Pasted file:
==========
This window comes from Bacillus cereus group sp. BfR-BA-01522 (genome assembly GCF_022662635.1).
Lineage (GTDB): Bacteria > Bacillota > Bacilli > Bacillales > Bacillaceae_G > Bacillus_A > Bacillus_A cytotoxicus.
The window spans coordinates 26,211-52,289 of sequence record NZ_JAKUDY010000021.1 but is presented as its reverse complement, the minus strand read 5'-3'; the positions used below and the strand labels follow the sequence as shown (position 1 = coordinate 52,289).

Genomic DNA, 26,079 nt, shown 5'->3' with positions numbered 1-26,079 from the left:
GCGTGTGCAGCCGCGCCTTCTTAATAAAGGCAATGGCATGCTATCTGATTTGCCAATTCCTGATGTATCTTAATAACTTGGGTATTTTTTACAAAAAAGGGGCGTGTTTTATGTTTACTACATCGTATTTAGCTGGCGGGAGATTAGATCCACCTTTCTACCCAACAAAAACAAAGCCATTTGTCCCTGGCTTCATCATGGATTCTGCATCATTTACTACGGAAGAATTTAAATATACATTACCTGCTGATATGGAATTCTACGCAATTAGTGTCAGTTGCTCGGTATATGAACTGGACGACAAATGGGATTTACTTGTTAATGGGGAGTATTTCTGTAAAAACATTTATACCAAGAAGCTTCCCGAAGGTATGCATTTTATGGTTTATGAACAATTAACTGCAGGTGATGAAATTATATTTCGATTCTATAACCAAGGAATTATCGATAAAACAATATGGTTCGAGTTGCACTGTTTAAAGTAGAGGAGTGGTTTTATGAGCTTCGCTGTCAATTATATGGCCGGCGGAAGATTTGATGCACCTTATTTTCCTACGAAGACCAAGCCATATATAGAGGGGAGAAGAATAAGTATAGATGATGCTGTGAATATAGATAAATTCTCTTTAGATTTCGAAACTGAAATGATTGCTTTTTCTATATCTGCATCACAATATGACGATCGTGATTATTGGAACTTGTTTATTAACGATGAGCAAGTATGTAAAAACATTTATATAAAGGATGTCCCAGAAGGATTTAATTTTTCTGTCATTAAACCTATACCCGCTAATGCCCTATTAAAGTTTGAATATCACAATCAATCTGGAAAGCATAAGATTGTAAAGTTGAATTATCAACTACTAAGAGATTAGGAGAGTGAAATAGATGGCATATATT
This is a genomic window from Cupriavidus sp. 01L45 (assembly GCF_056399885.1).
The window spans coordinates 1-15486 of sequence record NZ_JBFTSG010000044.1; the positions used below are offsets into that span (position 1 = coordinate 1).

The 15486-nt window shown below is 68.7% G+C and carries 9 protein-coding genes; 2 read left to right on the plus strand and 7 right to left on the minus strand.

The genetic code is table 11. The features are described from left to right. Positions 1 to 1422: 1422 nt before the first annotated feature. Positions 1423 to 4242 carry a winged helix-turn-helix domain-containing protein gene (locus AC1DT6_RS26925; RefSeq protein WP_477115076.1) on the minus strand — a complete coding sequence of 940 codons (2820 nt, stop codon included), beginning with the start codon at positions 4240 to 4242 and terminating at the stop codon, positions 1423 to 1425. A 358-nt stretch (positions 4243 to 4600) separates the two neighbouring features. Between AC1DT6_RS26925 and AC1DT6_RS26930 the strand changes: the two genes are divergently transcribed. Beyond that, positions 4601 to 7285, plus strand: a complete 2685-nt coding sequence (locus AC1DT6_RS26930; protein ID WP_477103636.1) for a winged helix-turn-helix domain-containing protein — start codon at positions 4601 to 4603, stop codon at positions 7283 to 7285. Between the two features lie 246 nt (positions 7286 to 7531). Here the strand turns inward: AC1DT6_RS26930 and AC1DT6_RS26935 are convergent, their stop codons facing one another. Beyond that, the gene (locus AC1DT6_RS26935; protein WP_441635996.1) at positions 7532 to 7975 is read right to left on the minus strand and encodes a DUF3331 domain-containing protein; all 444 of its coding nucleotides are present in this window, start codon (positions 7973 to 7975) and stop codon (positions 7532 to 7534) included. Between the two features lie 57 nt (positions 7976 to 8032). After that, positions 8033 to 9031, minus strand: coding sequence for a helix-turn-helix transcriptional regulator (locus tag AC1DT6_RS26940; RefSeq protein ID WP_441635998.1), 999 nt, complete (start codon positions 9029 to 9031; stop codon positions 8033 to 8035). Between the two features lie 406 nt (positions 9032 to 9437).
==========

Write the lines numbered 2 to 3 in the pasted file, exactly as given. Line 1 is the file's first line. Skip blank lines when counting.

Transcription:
Lineage (GTDB): Bacteria > Bacillota > Bacilli > Bacillales > Bacillaceae_G > Bacillus_A > Bacillus_A cytotoxicus.
The window spans coordinates 26,211-52,289 of sequence record NZ_JAKUDY010000021.1 but is presented as its reverse complement, the minus strand read 5'-3'; the positions used below and the strand labels follow the sequence as shown (position 1 = coordinate 52,289).